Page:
Gordon's primary responsibilities entail overseeing the agency's research on mental health, which includes a $1.5 million budget and supports more than 2000 research grants and contracts at universities and other institutions across the United States and the globe.    Read more here .
Insurance Rules Can Hamper Recovery From Opioid Addiction

As of 2013,  Medicaid in 48 states required a prior authorization for buprenorphine, the active ingredient in Suboxone. Chris Carroll, director of health care financing at SAMHSA, says that number likely has not changed much since 2013. He says treatment limitations like prior authorizations are part of "the dark shadows of the insurance industry."

Prior authorizations are one way insurers limit what they pay for, Muszynski says, and they use prior authorizations more often with mental health and addiction treatments, compared to other medical treatments. That's despite the 2008 passage of a federal law called the Mental Health Parity and Addiction Equity Act, which was supposed to end unequal insurance coverage for mental illness as compared to physical illness.

Prior authorization requirements can also pressure doctors to change how they prescribe a drug such as Suboxone. Sometimes an insurer will push for a lower dosage than the doctor wants, or it will require a patient to start tapering the use of a medication even when the doctor thinks the patient needs more time.  Read more here.

Drug Courts Reach New Milestone, With More Than 3,000 Nationwide, Announces NADCP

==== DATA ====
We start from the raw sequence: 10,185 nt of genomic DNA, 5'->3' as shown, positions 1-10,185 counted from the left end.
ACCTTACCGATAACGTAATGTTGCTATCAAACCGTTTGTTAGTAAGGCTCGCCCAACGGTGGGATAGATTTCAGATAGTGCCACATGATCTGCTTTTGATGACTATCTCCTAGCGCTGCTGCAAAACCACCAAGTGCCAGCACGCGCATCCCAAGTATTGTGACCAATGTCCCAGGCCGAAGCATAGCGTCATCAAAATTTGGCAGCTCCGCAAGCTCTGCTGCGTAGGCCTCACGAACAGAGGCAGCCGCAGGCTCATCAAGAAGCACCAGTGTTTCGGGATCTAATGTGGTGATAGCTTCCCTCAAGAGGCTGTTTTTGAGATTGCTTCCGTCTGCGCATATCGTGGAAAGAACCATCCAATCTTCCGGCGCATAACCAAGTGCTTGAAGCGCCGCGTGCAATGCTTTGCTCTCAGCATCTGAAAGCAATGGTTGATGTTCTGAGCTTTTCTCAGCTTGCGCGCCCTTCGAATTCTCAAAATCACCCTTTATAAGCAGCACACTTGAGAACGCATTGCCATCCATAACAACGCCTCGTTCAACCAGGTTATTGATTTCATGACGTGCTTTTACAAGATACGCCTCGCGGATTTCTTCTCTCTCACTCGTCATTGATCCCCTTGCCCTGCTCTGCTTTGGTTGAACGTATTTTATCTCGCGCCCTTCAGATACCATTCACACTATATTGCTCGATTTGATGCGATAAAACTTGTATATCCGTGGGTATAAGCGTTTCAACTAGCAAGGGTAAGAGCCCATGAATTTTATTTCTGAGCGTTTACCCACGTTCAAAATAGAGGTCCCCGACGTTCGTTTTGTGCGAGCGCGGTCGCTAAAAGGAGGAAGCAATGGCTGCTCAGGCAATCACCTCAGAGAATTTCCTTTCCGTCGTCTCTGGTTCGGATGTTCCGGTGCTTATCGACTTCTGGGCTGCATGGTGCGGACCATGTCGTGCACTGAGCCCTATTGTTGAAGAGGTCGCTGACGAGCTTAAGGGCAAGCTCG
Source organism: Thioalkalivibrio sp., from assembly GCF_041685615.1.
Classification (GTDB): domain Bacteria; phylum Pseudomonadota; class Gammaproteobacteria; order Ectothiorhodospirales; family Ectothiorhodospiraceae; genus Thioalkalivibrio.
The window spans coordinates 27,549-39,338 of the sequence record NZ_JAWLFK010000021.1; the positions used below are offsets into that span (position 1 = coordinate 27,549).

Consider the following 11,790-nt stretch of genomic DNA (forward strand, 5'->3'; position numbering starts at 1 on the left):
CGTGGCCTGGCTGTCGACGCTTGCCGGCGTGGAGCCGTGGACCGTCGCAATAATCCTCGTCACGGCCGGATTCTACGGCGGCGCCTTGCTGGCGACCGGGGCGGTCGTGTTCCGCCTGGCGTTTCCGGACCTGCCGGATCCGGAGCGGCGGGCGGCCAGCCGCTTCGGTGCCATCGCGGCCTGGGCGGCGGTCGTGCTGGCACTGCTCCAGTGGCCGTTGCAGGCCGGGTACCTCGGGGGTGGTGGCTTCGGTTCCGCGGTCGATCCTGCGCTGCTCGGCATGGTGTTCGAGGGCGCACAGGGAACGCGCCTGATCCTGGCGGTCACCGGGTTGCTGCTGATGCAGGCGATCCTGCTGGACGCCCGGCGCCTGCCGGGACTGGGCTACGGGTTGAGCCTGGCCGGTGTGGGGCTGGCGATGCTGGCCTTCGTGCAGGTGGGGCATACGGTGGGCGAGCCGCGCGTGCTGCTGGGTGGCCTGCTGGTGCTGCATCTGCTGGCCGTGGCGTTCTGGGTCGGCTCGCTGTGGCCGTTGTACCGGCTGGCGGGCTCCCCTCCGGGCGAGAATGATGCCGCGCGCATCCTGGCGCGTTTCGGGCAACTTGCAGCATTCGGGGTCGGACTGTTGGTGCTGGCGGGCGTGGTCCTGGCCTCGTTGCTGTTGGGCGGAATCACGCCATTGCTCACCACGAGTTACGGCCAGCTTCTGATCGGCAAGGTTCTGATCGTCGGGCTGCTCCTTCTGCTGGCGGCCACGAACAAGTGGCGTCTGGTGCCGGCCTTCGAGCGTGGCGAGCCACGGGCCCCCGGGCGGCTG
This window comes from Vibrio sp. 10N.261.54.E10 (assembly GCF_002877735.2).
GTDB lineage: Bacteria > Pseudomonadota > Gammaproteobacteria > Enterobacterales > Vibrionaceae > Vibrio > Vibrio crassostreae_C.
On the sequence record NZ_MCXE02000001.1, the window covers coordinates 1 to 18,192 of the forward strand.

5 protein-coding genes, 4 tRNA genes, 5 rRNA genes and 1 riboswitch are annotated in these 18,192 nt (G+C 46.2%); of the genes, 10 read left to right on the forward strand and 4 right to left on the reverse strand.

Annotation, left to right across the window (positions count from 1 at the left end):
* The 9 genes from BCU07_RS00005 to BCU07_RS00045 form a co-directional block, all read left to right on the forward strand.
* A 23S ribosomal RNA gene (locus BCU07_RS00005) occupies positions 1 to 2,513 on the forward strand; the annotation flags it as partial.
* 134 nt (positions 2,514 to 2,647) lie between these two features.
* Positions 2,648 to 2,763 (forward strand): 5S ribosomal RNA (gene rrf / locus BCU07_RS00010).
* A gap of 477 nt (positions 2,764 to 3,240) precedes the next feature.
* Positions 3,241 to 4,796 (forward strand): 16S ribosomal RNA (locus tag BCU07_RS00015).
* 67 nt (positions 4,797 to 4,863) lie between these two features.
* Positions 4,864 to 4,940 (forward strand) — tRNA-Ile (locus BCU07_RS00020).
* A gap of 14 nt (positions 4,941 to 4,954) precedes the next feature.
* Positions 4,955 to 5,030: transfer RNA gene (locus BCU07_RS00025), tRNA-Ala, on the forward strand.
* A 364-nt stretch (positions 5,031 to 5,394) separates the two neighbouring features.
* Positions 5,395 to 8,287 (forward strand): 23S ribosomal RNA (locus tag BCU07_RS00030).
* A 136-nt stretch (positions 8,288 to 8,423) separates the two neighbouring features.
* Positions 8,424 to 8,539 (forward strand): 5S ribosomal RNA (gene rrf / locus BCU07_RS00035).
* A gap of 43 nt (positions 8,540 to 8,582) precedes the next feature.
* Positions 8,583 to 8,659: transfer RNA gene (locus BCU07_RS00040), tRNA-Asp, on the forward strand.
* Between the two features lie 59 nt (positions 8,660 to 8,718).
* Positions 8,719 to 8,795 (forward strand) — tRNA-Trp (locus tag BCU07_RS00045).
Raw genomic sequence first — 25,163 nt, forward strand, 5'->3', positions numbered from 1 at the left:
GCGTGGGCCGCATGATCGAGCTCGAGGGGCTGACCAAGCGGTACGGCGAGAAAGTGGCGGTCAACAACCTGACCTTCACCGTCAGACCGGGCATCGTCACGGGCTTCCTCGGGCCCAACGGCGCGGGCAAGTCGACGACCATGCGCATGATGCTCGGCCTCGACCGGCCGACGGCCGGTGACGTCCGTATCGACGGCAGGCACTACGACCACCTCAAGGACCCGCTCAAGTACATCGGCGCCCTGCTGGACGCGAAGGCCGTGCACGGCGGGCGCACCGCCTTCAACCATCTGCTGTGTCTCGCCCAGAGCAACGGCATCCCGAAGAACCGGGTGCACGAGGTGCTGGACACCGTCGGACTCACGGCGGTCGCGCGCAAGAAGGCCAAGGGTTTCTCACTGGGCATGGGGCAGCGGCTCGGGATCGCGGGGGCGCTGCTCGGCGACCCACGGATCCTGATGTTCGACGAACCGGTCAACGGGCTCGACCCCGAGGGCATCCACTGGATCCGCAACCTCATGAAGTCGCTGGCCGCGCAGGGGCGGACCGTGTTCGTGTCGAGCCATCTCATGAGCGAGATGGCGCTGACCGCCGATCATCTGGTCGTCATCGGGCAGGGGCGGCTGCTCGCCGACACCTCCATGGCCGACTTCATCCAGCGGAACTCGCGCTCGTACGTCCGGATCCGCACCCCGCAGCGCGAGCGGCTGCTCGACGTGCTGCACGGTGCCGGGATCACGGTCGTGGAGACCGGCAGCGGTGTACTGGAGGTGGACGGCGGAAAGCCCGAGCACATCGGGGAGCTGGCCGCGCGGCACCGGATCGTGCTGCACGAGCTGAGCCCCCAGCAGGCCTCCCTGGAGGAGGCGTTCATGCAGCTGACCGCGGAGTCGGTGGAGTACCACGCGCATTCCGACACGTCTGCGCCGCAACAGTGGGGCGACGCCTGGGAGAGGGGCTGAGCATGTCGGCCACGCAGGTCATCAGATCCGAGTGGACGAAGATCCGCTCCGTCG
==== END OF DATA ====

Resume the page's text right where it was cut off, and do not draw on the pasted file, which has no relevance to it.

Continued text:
The drug court movement continues to expand throughout the United States, with 3,057 courts now operating in the United States, the National Association of Drug Court Professionals (NADCP) announced. This marks a 24 percent increase in the number of drug courts in the last five years.

A new report released recently by NADCP details the expansion of drug courts and other treatment court models, including DWI courts and veterans treatment courts, as well as the latest research. The full report, " Painting the Current Picture: A National Report on Drug Courts and Other Problem-Solving Courts in the United States ," is available  here

Click here to read more about key findings in the report.
The Conference of Local Mental Hygiene Directors advances public policies and awareness for people with mental illness, chemical dependency and developmental disabilities.  We are a statewide membership organization that consists of the Commissioner/ Director of each of the state's 57 county mental hygiene departments and the mental hygiene department of the City of New York.